Miranda Mellis. None of this is Real. San Francisco, CA. 2012. 115 pages. $18.00 ISBN 978-0-9814975-4-9
Miranda Mellis is of the breed of writers who I like to call “zippy” – page after page collides with one another like an existential car crash wherein instead of airbags, the drivers are sprayed with neon acrylic paint. The result is a reader (aka myself) who, following the end of one of the short stories in None of This Is Real , is suddenly filled with a violent urge to recreate the Scottish charge on Hadrian – to paint myself blue and run down the mountains screaming, waving an enormous stick. Except, unlike the Scottish berserkers, I wouldn’t have a real cause except for the confusion of my own psyche, and subsequent frustration.
None of this is real. I am carried away in a two-story Victorian house by the branches of the trees that surround me, dragging me up beige pinstripe wallpaper on crooked hands to deposit me who knows where. Or maybe this is just the front cover. Actually, it really is just the front cover of this bizarre little bundle of plant fibers coated in plastic. See, what this book really is, is something different – not the actual story lines (mildly fantastical) or the writing style (it follows standard conventions of imagery, voice, et cetera), but rather, the way the stories are presented. Abnormally constructed characters with normal characteristics do normal things in ways that are also normal but are presented so that you have to second-guess their normalcy. In other words, nothing is very unreal, you just think that it is until you realize you’re wrong. Bizarre indeed.
In one of the stories, I found myself attempting to discover reality on the gentle curve and tumultuous waves of my face. For you see, perhaps:
“We would walk right to the edge of high cliffs, a small crowd marveling at the vista. Beautiful? Opaque[…]My body was rejecting meaning, or so it seemed. At the very least, I had learned to refrain from complaining. Or even speech. In not speaking I became a plateau.”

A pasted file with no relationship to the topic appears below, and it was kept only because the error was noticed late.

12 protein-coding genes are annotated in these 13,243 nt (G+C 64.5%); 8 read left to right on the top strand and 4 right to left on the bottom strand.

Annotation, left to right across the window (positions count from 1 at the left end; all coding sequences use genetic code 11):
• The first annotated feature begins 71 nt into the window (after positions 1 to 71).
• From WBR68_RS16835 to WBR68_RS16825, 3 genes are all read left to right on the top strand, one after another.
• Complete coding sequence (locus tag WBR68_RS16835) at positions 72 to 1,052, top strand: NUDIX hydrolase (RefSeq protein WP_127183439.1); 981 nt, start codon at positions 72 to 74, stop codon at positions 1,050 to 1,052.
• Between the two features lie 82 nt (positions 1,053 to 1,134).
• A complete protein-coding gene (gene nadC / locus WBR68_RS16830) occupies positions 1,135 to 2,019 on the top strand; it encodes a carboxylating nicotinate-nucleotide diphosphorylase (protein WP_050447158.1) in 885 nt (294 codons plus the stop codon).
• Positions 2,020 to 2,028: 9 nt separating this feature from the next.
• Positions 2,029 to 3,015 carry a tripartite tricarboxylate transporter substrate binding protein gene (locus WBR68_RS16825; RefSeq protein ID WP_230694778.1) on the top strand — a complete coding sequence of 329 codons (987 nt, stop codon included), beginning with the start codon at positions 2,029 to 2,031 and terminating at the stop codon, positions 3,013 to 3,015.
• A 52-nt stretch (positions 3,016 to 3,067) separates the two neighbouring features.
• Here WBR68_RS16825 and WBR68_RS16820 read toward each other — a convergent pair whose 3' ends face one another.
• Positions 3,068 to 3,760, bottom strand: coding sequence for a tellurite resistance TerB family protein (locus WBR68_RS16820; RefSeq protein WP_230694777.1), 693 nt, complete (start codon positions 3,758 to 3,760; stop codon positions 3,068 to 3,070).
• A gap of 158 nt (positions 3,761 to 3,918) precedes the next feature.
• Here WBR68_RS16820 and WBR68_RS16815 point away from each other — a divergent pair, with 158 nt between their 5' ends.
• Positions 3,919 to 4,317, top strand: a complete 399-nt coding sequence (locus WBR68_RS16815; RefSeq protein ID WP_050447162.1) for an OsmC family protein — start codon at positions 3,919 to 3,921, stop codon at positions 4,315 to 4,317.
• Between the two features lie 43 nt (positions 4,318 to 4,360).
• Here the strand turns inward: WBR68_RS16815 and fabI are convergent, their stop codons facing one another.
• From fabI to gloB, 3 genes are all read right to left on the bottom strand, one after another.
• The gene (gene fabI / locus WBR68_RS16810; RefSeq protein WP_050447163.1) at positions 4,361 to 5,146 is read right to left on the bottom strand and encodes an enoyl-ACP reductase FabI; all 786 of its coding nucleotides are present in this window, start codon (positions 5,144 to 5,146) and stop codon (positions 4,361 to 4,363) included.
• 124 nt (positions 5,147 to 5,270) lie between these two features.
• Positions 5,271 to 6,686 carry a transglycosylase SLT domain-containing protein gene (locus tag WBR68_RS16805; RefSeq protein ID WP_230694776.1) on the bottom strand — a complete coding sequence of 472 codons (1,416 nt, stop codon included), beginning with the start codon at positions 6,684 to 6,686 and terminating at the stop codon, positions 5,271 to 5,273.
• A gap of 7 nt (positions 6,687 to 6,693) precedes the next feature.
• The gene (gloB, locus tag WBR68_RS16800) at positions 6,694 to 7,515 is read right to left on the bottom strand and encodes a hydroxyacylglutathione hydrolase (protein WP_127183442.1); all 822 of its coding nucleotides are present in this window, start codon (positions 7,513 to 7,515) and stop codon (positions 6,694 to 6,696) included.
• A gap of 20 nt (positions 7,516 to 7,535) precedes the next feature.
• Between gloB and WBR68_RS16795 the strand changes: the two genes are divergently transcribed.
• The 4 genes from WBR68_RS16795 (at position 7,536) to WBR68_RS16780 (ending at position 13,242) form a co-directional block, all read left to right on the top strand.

A plateau, then, perhaps – where my nose would meet my ears on a flat plan and would rise above my neck where the words in my lungs struggle to haul themselves up the cliffs of my trachea. But once again, none of this is real. None of this is real, but perhaps, you would think there would be a straight narrative somewhere in this multitudinous collection? I’m afraid you would be wrong. Or, if not wrong, disappointed. You see, as I quickly discovered after reading the pages of the work’s namesake story, “None of This Is Real”, Miranda Mellis is zippy. Zippy, do you understand? Zip-zap-ziggy-zaggy-zop. You think your finger has found its definition, but then the little letters run off of the microfilm machine and you have to chase them all the way over to the trash can, only to figure out that they aren’t what you’re actually looking forward. Elusive little epistles. O, the protagonist of this story, goes to get an MRI during one of the many erratic sections. This is what he is told:
“You have developed a growth, she said. O thought it looked like a kite or a feather. No, the doctor replied, it’s nothing like a kite or a feather. It’s rigid, cartilaginous, more like a fin[…] Ignoring him, the doctor got out her pendulum. Was he born with the errant flap or not? Where did it come from? Was it an organism, a mutation? The pendulum reading was indeterminate.”
I wasn’t aware that the origin of errant flaps growing at the base of my skull could be discovered through hypnosis. I don’t expect my protagonist to be like this: “In the same way that he spoke with enthusiasm about astrological signs while what he habitually felt was a droning confusion punctuated by political despair, so too did O seek hypoallergenic pillows when he meant to be writing his encyclopedic, world-historical novel.”
Now, the true question for a potential purchaser/reader: Is the thing actually any good? You, you dodgy reviewer, what is your criticism? Should I even bother? Why are you taking your time dilly-dallying around the point? You see, the true answer to that is that I don’t know, and I don’t think that it really matters. Sure, read it, why not? You’ll probably giggle as much as I did while doing so. Or don’t. Your life won’t be incomplete.
After all, none of this is real.